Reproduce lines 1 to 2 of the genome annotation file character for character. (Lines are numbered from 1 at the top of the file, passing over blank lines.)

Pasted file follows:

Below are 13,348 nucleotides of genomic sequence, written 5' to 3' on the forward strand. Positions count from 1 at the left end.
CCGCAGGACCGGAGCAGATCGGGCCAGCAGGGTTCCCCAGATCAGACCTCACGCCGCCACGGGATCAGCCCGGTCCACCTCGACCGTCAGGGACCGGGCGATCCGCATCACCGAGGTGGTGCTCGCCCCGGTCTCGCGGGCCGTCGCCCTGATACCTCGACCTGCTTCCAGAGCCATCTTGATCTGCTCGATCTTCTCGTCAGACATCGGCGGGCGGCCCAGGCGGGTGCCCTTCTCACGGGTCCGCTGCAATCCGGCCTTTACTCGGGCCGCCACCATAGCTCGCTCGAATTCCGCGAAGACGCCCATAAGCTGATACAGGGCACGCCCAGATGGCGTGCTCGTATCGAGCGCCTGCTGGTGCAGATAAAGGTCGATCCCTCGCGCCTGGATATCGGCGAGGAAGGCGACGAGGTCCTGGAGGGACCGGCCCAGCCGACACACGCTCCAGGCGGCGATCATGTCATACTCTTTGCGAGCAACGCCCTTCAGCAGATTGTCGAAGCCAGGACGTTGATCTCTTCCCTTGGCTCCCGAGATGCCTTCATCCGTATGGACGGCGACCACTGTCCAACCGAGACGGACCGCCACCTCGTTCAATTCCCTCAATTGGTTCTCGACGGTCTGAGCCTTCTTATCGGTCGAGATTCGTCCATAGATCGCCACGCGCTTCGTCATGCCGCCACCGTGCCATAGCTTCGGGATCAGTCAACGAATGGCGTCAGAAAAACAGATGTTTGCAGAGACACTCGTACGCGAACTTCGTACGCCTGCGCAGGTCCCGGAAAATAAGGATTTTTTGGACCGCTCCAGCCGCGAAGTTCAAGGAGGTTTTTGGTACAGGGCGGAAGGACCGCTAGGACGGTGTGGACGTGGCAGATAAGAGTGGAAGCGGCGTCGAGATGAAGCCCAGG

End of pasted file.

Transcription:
Below are 13,348 nucleotides of genomic sequence, written 5' to 3' on the forward strand. Positions count from 1 at the left end.
CCGCAGGACCGGAGCAGATCGGGCCAGCAGGGTTCCCCAGATCAGACCTCACGCCGCCACGGGATCAGCCCGGTCCACCTCGACCGTCAGGGACCGGGCGATCCGCATCACCGAGGTGGTGCTCGCCCCGGTCTCGCGGGCCGTCGCCCTGATACCTCGACCTGCTTCCAGAGCCATCTTGATCTGCTCGATCTTCTCGTCAGACATCGGCGGGCGGCCCAGGCGGGTGCCCTTCTCACGGGTCCGCTGCAATCCGGCCTTTACTCGGGCCGCCACCATAGCTCGCTCGAATTCCGCGAAGACGCCCATAAGCTGATACAGGGCACGCCCAGATGGCGTGCTCGTATCGAGCGCCTGCTGGTGCAGATAAAGGTCGATCCCTCGCGCCTGGATATCGGCGAGGAAGGCGACGAGGTCCTGGAGGGACCGGCCCAGCCGACACACGCTCCAGGCGGCGATCATGTCATACTCTTTGCGAGCAACGCCCTTCAGCAGATTGTCGAAGCCAGGACGTTGATCTCTTCCCTTGGCTCCCGAGATGCCTTCATCCGTATGGACGGCGACCACTGTCCAACCGAGACGGACCGCCACCTCGTTCAATTCCCTCAATTGGTTCTCGACGGTCTGAGCCTTCTTATCGGTCGAGATTCGTCCATAGATCGCCACGCGCTTCGTCATGCCGCCACCGTGCCATAGCTTCGGGATCAGTCAACGAATGGCGTCAGAAAAACAGATGTTTGCAGAGACACTCGTACGCGAACTTCGTACGCCTGCGCAGGTCCCGGAAAATAAGGATTTTTTGGACCGCTCCAGCCGCGAAGTTCAAGGAGGTTTTTGGTACAGGGCGGAAGGACCGCTAGGACGGTGTGGACGTGGCAGATAAGAGTGGAAGCGGCGTCGAGATGAAGCCCAGG